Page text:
It first earned the title by its devotion to the pleasures of the table, and the fundamental requisite for membership is that the newcomer must be an epicure of the first water. Long ago the faddists discovered that the summum bonum of life is a harmonious dinner, and they act in stern accord with their principles. Each course must harmonize with its neighbors, and if any member gave a dinner to the others which was marred by the smallest discord, that member’s day as a faddist would be over. What is more, the foods must come from the localities where their flavors are the richest and the wines must be natives of certain soils famous for the product.

Perfection in these matters was reached long ago, but the struggle for more harmony continued, and last week one young matron eclipsed all of her fellow-faddists in a manner which makes her, for the time being at least, the premier faddist of them all.

It occurred to her to give a dinner at which the feminine guests should flaunt the philosophy of their peculiar coterie in their hats. In other words, each woman to whom an invitation was extended was asked to wear a headdress representing her favorite dish.

There were ten women, and each wore a hat as different from her neighbor’s as day is from night. Moreover, each guest had confided to the hostess in advance the peculiarity of her headgear, the result being that aa the dinner progressed there appeared on the table counterparts of the bonnets and hats. It is needless to say that the feast was adjudged flawless, the realized dream of the gourmet.

Five of the most astonishing of the headdresses are pictured here. The Paris milliner who first conceived them contrived to make them becoming as well as eccentric. It has been conceded that the most striking headdress of the group was that patterned to represent a lobster. The headdress was the exact counterpart of a lobster, and seemed to be engaged fastening its claws in its victim’s hair. It was difficult to believe that it was not dangerous.

cauliflower fish and pheasant hats

The pheasant headdress represented another young woman s favorite dish. The color scheme of this was unusually striking, as the purple, green and gold of the pheasant’s plumage was represented in lavish profusion. The hat itself was of green, though little was visible except the gorgeously colored bird.

A fish headdress was less conspicuous as to color, but more striking in idea and form. The silvery scaled fish was not inartistic, and, indeed, harmonised charmingly with the silver-gray costume of the wearer. But a fish’s head is not a particularly graceful climax of a headdress and in this case the head was so little idealized as to be almost too suggestive of submarine depths.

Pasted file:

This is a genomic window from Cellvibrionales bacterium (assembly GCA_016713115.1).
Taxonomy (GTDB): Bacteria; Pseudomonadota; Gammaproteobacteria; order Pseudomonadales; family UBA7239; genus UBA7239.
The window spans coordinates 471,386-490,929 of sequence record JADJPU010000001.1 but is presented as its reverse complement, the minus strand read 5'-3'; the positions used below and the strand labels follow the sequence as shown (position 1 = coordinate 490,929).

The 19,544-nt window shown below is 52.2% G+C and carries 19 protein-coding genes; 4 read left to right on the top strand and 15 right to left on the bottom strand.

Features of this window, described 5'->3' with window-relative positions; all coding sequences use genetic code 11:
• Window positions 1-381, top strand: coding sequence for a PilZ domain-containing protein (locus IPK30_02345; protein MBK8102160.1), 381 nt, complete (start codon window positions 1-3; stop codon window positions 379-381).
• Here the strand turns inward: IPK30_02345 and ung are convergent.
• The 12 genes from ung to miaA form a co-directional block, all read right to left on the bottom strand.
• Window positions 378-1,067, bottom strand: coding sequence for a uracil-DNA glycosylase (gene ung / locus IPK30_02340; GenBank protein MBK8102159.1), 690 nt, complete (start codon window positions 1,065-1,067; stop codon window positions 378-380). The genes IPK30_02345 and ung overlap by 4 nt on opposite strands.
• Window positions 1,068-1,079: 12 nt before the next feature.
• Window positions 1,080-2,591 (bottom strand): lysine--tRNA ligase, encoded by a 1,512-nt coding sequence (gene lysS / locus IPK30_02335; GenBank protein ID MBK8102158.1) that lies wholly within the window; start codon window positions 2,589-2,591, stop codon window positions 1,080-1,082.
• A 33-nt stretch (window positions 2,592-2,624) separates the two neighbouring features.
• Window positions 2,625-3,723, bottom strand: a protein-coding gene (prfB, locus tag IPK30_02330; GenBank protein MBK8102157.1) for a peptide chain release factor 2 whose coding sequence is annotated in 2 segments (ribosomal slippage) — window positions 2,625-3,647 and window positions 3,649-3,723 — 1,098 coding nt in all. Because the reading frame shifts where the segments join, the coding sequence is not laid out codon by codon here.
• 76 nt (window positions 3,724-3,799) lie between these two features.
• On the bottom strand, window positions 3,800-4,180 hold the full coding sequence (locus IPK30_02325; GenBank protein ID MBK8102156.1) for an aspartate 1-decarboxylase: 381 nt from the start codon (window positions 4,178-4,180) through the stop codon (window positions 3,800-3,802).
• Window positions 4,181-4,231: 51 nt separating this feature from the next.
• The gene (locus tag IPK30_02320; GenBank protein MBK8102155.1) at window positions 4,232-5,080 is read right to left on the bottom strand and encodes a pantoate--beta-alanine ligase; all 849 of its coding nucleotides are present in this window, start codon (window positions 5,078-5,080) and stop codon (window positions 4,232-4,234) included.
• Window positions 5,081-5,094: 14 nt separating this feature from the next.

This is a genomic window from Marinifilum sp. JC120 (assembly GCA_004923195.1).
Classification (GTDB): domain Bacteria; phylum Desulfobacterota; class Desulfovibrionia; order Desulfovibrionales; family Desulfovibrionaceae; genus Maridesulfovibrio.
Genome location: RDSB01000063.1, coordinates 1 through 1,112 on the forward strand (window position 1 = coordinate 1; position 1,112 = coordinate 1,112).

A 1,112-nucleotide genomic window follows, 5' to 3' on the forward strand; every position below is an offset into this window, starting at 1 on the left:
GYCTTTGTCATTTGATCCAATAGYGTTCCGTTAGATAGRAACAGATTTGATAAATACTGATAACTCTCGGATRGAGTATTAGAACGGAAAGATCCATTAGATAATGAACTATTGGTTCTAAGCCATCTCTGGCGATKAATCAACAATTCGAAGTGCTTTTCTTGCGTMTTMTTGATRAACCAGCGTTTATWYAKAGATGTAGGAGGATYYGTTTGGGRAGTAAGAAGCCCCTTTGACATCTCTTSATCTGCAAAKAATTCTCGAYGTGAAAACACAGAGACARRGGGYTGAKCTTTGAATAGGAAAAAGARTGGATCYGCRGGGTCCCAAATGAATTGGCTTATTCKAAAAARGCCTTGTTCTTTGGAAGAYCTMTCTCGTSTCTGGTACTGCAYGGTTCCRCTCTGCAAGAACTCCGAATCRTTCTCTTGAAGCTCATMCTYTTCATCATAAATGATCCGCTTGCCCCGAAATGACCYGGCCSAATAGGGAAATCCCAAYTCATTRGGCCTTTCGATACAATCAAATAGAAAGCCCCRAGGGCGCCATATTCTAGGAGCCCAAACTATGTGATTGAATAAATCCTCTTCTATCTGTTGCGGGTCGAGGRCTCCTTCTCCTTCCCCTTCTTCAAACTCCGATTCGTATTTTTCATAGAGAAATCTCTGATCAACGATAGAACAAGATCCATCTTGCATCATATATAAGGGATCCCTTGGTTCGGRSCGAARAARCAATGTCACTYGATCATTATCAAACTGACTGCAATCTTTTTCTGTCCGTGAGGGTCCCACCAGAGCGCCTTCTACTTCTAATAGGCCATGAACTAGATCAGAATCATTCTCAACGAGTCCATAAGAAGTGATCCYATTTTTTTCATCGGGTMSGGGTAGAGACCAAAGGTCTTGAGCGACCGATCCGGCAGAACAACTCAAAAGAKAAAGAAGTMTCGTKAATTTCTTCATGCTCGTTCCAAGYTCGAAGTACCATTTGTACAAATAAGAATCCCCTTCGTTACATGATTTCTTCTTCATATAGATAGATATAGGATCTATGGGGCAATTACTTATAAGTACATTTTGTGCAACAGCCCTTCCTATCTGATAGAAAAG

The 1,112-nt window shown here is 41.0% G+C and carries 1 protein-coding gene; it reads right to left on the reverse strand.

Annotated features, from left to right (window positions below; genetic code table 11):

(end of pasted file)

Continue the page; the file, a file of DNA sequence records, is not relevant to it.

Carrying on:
Almost the only vegetable represents ed ln this strange group of headdress was the cauliflower. Imitation of a cauliflower doesn’t allow much scope for the imagination, but in this case the milliner succeeded in making a very pretty and chic little hat. Its delicate green and white made it, perhaps, the daintiest of the entire group. It was made of soft silk, finely crinkled.

By no means the least extraordinary was the pate de foie gras cap. The young woman who wore it had so persistently expressed her overweening preference for this delicacy that there was nothing to do but fashion her a headdress that should be the counterpart of a good-sized jar of the pate. This was promptly done, and the addition of a little visor in front made it not unbecoming, while the projecting heads of three geese helped to identify it.

The woman whose chief pleasure in life lies in the consumption of the oyster, wore a very cleverly constructed counterpart of the luscious bivalve, but it was not as dainty as the cauliflower hat or as striking as the lobster headdress.

Another guest, who has a superior fondness for terrapin, evidently had a troublesome time of it in adapting it to ornamental purposes, but the milliner conquered the difficulty by creating a saucer-like hat, edged with blades of green silk in representation of foliage, and in the center reposed a miniature turtle, very neatly made out of dull colored silks. The other three guests, being fond of birds, experienced no difficulty in fashioning their headdress to the tune of their palates.

Not the least interesting matter in connection with the dinner is the fact that the ten hats cost in the aggregate 3000 francs. In each instance the milliner worked from live models and exercised minute care in using materials of a color true to life.

Now it is said that at the next dinner of the faddists the ladies will be requested to appear in gowns corresponding with the hats, and if this proves true, a fortune awaits the modiste who can contrive a becoming evening costume which at the same time will show off the wearer to advantage, yet be fashioned on the lines of a lobster, a cauliflower or a pheasant.

The Times-Picayune [New Orleans LA] 19 September 1897: p. 22

Mrs Daffodil’s Aide-memoire:  Mrs Daffodil is reminded irresistably of the whimsical hats created, a half a century later, by the designer Bes-Ben

She has a ready suggestion for the accompanying frock:

Although possibly this lobster fancy-dress costume would be more a la mode.

lobster and seabird fancy dress

Lobster and Seabird fancy-dress, Le Moniteur de la Mode, 1883 Bibliothèque du MAD

Mrs Daffodil invites you to join her on the curiously named “Face-book,” where you will find a feast of fashion hints, fads and fancies, and historical anecdote